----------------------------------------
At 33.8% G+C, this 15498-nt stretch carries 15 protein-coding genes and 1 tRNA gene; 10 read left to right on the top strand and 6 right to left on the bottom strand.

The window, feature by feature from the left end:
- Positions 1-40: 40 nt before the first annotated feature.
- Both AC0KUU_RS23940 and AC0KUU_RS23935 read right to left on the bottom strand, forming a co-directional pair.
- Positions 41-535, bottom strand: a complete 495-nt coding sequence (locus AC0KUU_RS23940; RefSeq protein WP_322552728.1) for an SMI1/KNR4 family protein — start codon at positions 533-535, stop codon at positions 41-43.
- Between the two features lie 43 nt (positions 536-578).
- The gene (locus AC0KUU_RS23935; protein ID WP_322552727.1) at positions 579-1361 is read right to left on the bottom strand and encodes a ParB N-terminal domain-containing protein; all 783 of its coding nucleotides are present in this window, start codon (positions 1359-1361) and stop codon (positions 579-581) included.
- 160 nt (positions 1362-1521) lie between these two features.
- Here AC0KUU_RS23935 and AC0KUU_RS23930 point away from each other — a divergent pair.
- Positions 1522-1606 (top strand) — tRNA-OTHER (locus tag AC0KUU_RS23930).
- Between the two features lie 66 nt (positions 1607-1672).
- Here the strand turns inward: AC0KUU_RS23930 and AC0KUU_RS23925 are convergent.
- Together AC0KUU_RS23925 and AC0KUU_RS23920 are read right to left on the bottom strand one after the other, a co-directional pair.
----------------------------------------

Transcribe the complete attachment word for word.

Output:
At 33.8% G+C, this 15498-nt stretch carries 15 protein-coding genes and 1 tRNA gene; 10 read left to right on the top strand and 6 right to left on the bottom strand.

The window, feature by feature from the left end:
- Positions 1-40: 40 nt before the first annotated feature.
- Both AC0KUU_RS23940 and AC0KUU_RS23935 read right to left on the bottom strand, forming a co-directional pair.
- Positions 41-535, bottom strand: a complete 495-nt coding sequence (locus AC0KUU_RS23940; RefSeq protein WP_322552728.1) for an SMI1/KNR4 family protein — start codon at positions 533-535, stop codon at positions 41-43.
- Between the two features lie 43 nt (positions 536-578).
- The gene (locus AC0KUU_RS23935; protein ID WP_322552727.1) at positions 579-1361 is read right to left on the bottom strand and encodes a ParB N-terminal domain-containing protein; all 783 of its coding nucleotides are present in this window, start codon (positions 1359-1361) and stop codon (positions 579-581) included.
- 160 nt (positions 1362-1521) lie between these two features.
- Here AC0KUU_RS23935 and AC0KUU_RS23930 point away from each other — a divergent pair.
- Positions 1522-1606 (top strand) — tRNA-OTHER (locus tag AC0KUU_RS23930).
- Between the two features lie 66 nt (positions 1607-1672).
- Here the strand turns inward: AC0KUU_RS23930 and AC0KUU_RS23925 are convergent.
- Together AC0KUU_RS23925 and AC0KUU_RS23920 are read right to left on the bottom strand one after the other, a co-directional pair.